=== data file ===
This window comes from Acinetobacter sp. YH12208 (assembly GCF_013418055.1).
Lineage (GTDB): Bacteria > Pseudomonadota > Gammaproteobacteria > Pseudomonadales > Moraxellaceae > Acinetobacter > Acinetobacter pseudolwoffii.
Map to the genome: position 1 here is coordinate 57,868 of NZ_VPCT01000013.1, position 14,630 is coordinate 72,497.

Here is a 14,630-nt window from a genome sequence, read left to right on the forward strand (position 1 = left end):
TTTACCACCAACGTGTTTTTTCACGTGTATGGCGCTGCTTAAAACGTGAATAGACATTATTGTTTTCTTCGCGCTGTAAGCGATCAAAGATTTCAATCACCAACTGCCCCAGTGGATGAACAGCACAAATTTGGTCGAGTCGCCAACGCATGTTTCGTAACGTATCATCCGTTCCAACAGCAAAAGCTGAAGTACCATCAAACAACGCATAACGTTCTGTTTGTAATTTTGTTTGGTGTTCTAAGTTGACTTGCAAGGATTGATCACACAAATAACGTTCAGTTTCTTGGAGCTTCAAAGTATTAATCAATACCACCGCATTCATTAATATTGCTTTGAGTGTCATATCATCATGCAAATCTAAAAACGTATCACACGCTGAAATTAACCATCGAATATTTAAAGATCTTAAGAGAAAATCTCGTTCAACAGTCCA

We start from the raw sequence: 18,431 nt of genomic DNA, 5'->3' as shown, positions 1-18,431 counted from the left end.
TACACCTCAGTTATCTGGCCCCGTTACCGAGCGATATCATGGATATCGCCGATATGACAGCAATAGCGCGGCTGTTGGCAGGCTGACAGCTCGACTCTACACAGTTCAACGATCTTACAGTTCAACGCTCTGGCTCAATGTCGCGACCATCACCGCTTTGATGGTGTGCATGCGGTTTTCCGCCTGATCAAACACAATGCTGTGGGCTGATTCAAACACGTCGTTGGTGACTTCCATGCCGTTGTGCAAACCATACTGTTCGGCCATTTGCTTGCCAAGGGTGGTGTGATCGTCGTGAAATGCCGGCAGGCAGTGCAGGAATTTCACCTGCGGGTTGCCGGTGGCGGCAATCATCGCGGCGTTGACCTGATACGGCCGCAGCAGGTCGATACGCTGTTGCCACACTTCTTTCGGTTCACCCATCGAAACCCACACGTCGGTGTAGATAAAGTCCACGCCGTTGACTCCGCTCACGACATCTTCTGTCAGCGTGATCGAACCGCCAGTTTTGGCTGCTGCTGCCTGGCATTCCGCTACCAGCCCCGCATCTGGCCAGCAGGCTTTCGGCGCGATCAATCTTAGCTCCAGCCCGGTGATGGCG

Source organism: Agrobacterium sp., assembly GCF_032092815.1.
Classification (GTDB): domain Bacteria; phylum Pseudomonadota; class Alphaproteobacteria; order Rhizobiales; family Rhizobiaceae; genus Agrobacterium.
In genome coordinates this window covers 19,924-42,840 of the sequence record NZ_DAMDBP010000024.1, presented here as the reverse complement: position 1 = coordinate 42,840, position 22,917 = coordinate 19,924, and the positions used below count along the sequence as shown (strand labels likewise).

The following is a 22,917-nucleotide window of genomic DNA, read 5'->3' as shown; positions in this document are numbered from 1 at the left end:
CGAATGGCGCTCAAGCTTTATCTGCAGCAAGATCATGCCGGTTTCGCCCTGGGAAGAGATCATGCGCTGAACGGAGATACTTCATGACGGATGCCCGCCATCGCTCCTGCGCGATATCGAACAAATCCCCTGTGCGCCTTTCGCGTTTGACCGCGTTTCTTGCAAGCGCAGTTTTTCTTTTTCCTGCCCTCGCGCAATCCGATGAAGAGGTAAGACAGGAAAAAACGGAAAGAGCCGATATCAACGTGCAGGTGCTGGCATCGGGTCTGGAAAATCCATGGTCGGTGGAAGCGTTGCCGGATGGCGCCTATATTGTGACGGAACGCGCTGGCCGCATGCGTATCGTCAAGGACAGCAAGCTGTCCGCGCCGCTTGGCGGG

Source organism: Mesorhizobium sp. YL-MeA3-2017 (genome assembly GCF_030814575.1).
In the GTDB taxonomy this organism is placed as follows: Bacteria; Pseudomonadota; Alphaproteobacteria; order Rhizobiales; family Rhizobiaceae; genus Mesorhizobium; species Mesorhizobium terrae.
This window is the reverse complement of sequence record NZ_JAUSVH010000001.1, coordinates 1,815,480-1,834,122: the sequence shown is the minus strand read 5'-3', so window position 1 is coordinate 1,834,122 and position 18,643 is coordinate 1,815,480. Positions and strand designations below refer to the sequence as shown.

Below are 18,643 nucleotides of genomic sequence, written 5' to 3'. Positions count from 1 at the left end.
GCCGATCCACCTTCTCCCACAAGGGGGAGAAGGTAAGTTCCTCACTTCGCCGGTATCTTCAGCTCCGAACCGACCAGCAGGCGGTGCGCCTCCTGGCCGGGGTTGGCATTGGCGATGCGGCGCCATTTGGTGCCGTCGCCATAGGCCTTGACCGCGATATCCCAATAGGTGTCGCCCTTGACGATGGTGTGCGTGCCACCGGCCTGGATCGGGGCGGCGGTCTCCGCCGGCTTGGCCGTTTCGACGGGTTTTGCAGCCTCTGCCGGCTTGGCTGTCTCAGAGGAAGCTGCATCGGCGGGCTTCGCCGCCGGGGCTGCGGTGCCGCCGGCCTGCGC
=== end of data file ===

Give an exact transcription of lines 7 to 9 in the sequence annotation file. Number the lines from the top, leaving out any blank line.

TACACCTCAGTTATCTGGCCCCGTTACCGAGCGATATCATGGATATCGCCGATATGACAGCAATAGCGCGGCTGTTGGCAGGCTGACAGCTCGACTCTACACAGTTCAACGATCTTACAGTTCAACGCTCTGGCTCAATGTCGCGACCATCACCGCTTTGATGGTGTGCATGCGGTTTTCCGCCTGATCAAACACAATGCTGTGGGCTGATTCAAACACGTCGTTGGTGACTTCCATGCCGTTGTGCAAACCATACTGTTCGGCCATTTGCTTGCCAAGGGTGGTGTGATCGTCGTGAAATGCCGGCAGGCAGTGCAGGAATTTCACCTGCGGGTTGCCGGTGGCGGCAATCATCGCGGCGTTGACCTGATACGGCCGCAGCAGGTCGATACGCTGTTGCCACACTTCTTTCGGTTCACCCATCGAAACCCACACGTCGGTGTAGATAAAGTCCACGCCGTTGACTCCGCTCACGACATCTTCTGTCAGCGTGATCGAACCGCCAGTTTTGGCTGCTGCTGCCTGGCATTCCGCTACCAGCCCCGCATCTGGCCAGCAGGCTTTCGGCGCGATCAATCTTAGCTCCAGCCCGGTGATGGCG

Source organism: Agrobacterium sp., assembly GCF_032092815.1.
Classification (GTDB): domain Bacteria; phylum Pseudomonadota; class Alphaproteobacteria; order Rhizobiales; family Rhizobiaceae; genus Agrobacterium.